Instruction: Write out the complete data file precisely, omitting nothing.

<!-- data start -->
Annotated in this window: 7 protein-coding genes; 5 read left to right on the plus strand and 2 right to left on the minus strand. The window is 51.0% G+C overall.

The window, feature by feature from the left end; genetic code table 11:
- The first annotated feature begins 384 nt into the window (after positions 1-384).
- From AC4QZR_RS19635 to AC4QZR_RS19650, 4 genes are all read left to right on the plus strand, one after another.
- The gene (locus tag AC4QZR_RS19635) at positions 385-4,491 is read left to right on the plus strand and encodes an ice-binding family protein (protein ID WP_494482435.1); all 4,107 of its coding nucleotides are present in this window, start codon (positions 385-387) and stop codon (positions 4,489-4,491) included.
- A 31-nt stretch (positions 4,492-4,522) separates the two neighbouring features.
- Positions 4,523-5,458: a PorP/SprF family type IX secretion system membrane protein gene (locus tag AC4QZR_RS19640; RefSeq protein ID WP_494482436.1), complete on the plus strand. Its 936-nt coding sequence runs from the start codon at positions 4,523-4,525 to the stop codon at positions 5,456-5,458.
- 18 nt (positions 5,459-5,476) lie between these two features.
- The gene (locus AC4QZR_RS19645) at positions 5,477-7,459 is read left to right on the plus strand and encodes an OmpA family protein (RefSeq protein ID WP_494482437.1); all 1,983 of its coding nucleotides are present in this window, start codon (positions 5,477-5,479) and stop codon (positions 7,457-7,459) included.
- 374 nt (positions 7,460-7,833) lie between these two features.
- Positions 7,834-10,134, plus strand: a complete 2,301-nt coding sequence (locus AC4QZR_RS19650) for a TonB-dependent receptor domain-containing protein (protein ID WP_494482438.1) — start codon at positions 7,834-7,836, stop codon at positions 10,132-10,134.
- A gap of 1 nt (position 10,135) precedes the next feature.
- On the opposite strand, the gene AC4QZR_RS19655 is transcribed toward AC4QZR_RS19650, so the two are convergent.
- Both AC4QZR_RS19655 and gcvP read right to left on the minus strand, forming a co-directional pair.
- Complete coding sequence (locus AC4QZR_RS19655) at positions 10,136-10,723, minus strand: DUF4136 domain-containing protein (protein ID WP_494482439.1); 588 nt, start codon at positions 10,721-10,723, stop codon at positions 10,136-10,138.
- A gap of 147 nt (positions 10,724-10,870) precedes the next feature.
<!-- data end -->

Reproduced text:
Annotated in this window: 7 protein-coding genes; 5 read left to right on the plus strand and 2 right to left on the minus strand. The window is 51.0% G+C overall.

The window, feature by feature from the left end; genetic code table 11:
- The first annotated feature begins 384 nt into the window (after positions 1-384).
- From AC4QZR_RS19635 to AC4QZR_RS19650, 4 genes are all read left to right on the plus strand, one after another.
- The gene (locus tag AC4QZR_RS19635) at positions 385-4,491 is read left to right on the plus strand and encodes an ice-binding family protein (protein ID WP_494482435.1); all 4,107 of its coding nucleotides are present in this window, start codon (positions 385-387) and stop codon (positions 4,489-4,491) included.
- A 31-nt stretch (positions 4,492-4,522) separates the two neighbouring features.
- Positions 4,523-5,458: a PorP/SprF family type IX secretion system membrane protein gene (locus tag AC4QZR_RS19640; RefSeq protein ID WP_494482436.1), complete on the plus strand. Its 936-nt coding sequence runs from the start codon at positions 4,523-4,525 to the stop codon at positions 5,456-5,458.
- 18 nt (positions 5,459-5,476) lie between these two features.
- The gene (locus AC4QZR_RS19645) at positions 5,477-7,459 is read left to right on the plus strand and encodes an OmpA family protein (RefSeq protein ID WP_494482437.1); all 1,983 of its coding nucleotides are present in this window, start codon (positions 5,477-5,479) and stop codon (positions 7,457-7,459) included.
- 374 nt (positions 7,460-7,833) lie between these two features.
- Positions 7,834-10,134, plus strand: a complete 2,301-nt coding sequence (locus AC4QZR_RS19650) for a TonB-dependent receptor domain-containing protein (protein ID WP_494482438.1) — start codon at positions 7,834-7,836, stop codon at positions 10,132-10,134.
- A gap of 1 nt (position 10,135) precedes the next feature.
- On the opposite strand, the gene AC4QZR_RS19655 is transcribed toward AC4QZR_RS19650, so the two are convergent.
- Both AC4QZR_RS19655 and gcvP read right to left on the minus strand, forming a co-directional pair.
- Complete coding sequence (locus AC4QZR_RS19655) at positions 10,136-10,723, minus strand: DUF4136 domain-containing protein (protein ID WP_494482439.1); 588 nt, start codon at positions 10,721-10,723, stop codon at positions 10,136-10,138.
- A gap of 147 nt (positions 10,724-10,870) precedes the next feature.